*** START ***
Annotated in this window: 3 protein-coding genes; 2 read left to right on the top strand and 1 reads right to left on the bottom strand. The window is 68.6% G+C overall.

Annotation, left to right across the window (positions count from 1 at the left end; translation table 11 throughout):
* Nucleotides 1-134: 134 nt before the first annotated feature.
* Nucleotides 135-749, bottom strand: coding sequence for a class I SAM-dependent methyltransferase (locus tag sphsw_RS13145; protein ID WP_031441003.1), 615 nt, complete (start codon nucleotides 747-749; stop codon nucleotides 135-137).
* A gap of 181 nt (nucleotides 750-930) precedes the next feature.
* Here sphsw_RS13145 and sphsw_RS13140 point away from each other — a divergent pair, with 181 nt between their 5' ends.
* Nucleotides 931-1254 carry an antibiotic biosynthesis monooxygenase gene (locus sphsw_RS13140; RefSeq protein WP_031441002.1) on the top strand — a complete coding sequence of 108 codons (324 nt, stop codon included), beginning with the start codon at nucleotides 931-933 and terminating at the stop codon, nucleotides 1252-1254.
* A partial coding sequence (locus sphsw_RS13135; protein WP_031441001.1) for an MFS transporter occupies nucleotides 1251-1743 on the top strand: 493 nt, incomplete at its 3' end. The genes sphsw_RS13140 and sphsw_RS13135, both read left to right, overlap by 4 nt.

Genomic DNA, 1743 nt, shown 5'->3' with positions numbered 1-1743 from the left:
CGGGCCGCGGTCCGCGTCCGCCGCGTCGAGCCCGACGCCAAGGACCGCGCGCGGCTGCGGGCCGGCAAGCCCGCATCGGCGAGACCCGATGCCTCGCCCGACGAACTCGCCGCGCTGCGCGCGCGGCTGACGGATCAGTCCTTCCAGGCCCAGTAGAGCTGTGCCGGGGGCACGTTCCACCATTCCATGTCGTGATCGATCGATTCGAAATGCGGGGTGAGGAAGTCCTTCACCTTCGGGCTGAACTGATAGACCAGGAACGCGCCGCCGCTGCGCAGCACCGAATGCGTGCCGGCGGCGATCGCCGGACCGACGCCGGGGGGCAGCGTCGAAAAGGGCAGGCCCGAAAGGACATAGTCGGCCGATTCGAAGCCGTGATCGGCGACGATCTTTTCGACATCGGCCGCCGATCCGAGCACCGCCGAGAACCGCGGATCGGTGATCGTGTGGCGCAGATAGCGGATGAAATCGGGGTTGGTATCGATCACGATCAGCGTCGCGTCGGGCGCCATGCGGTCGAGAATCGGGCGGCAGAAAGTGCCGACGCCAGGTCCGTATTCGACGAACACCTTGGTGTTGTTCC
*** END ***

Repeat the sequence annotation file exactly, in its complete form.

Annotated in this window: 3 protein-coding genes; 2 read left to right on the top strand and 1 reads right to left on the bottom strand. The window is 68.6% G+C overall.

Annotation, left to right across the window (positions count from 1 at the left end; translation table 11 throughout):
* Nucleotides 1-134: 134 nt before the first annotated feature.
* Nucleotides 135-749, bottom strand: coding sequence for a class I SAM-dependent methyltransferase (locus tag sphsw_RS13145; protein ID WP_031441003.1), 615 nt, complete (start codon nucleotides 747-749; stop codon nucleotides 135-137).
* A gap of 181 nt (nucleotides 750-930) precedes the next feature.
* Here sphsw_RS13145 and sphsw_RS13140 point away from each other — a divergent pair, with 181 nt between their 5' ends.
* Nucleotides 931-1254 carry an antibiotic biosynthesis monooxygenase gene (locus sphsw_RS13140; RefSeq protein WP_031441002.1) on the top strand — a complete coding sequence of 108 codons (324 nt, stop codon included), beginning with the start codon at nucleotides 931-933 and terminating at the stop codon, nucleotides 1252-1254.
* A partial coding sequence (locus sphsw_RS13135; protein WP_031441001.1) for an MFS transporter occupies nucleotides 1251-1743 on the top strand: 493 nt, incomplete at its 3' end. The genes sphsw_RS13140 and sphsw_RS13135, both read left to right, overlap by 4 nt.

Genomic DNA, 1743 nt, shown 5'->3' with positions numbered 1-1743 from the left:
CGGGCCGCGGTCCGCGTCCGCCGCGTCGAGCCCGACGCCAAGGACCGCGCGCGGCTGCGGGCCGGCAAGCCCGCATCGGCGAGACCCGATGCCTCGCCCGACGAACTCGCCGCGCTGCGCGCGCGGCTGACGGATCAGTCCTTCCAGGCCCAGTAGAGCTGTGCCGGGGGCACGTTCCACCATTCCATGTCGTGATCGATCGATTCGAAATGCGGGGTGAGGAAGTCCTTCACCTTCGGGCTGAACTGATAGACCAGGAACGCGCCGCCGCTGCGCAGCACCGAATGCGTGCCGGCGGCGATCGCCGGACCGACGCCGGGGGGCAGCGTCGAAAAGGGCAGGCCCGAAAGGACATAGTCGGCCGATTCGAAGCCGTGATCGGCGACGATCTTTTCGACATCGGCCGCCGATCCGAGCACCGCCGAGAACCGCGGATCGGTGATCGTGTGGCGCAGATAGCGGATGAAATCGGGGTTGGTATCGATCACGATCAGCGTCGCGTCGGGCGCCATGCGGTCGAGAATCGGGCGGCAGAAAGTGCCGACGCCAGGTCCGTATTCGACGAACACCTTGGTGTTGTTCC